The other terrifying thing addressed in the film is plastic surgery.  According to this documentary, any medical doctor can call themselves a plastic surgeon.  For example, a woman in the film got plastic surgery (a face lift, I believe), only to find out later that her surgeon had done a one day seminar and practiced on a tomato.  When she woke up from surgery, she said she was in so much pain that she wanted to kill herself.  The surgery had caused a condition called RSD which causes pain so extreme that people usually have the affected limb amputated.  Alternatively, we are also shown video of doctors trying to wake up a woman after plastic surgery.

We Westerners like to act like we are so smart and rational, and are not affected by our culture.  I hear it all the time from classmates trying to be respectful, saying things like, “Well, it’s not really ethical, but unfortunately, in their culture, they don’t see women as equal, so, even though it’s hurting the woman, it’s their culture, so they don’t really care.  They’re affected by their culture, so they’re going to keep hurting women even though it’s obviously not okay.”  It makes my head want to explode a little.  I know it’s hard to see your own culture, but come on.  When we talk about plastic surgery, we forget that it’s a big fucking deal.  We talk about it like it’s nothing.  “Lol, those boobs are fake!”  Why is that a thing?  Does that sound okay to you?  Does it sound like our culture values women?  Because every pair of fake boobs that you have lol’d at could have potentially killed the woman attached to them.  Or caused serious damage.  Women are regularly risking their lives to try to live up to these ridiculous pressures that they cannot escape.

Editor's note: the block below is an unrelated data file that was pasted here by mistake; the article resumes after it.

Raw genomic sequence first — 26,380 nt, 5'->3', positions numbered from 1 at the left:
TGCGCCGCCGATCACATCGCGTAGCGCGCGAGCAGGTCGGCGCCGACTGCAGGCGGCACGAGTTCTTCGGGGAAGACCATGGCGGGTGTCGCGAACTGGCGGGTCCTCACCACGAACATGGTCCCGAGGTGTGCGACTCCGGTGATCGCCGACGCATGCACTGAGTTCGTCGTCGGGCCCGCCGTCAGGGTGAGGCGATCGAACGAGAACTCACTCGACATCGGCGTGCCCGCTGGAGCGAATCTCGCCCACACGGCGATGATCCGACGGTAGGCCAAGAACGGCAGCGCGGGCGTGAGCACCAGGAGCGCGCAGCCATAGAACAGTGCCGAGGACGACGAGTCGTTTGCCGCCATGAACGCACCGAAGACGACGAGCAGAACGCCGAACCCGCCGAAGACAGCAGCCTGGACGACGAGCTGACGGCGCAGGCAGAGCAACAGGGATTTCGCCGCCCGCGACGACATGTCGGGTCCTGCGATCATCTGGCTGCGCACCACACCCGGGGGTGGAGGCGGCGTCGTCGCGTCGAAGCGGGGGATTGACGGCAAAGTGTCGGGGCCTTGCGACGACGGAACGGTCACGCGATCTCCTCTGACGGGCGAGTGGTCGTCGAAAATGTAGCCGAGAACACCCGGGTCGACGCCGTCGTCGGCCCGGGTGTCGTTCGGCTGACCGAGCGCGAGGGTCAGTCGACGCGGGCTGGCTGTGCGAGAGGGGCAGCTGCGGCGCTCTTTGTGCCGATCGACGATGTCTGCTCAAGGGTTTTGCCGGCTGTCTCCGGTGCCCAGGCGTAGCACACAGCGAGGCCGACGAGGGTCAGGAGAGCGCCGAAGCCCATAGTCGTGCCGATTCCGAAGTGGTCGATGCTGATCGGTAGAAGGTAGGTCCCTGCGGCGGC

Seriously?  Is this the world we want?  We’re okay with having designed and implemented this system which makes a few people rich, and other people depressed, anxious, sick, or dead?  Because we all seem to have accepted it.  We all just watch commercials for skin cream or hair colour or makeup (specifically the CoverGirl commercial where Taylor Swift tells us to “lose the mask, see yourself, be yourself” by covering your face with their product.  What the fuck Taylor?) and don’t even react.

Since watching America the Beautiful I have stopped wearing makeup.  Every now and then I wonder if that was really necessary.  Maybe it would be okay to just put on some eyeliner, or just make my skin look a little more perfect.  But writing this post and thinking about all these issues again has reminded me that in a lot of ways, this is a life or death issue.  (And I didn’t even get in to the toxins that have been found in ‘beauty products.’)

There is so much more I could say about this documentary, but you really should just watch it yourself.  The last thing I will say though, is something that the filmmaker said to all his male friends while learning all these terrible things about ‘beauty.’  He said, “call every woman you know, and tell her that she is beautiful right now, exactly as she is.”  What could be more important than that?

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My Life As Liz (and the Illusion of Choice)

I’ve only seen a few episodes of My Life As Liz, and I’m really just using it as a starting point for this post, which is mostly just guna be me talking about what I’ve been thinking lately.  It might also get a little personal and a little sexual… just warning you now.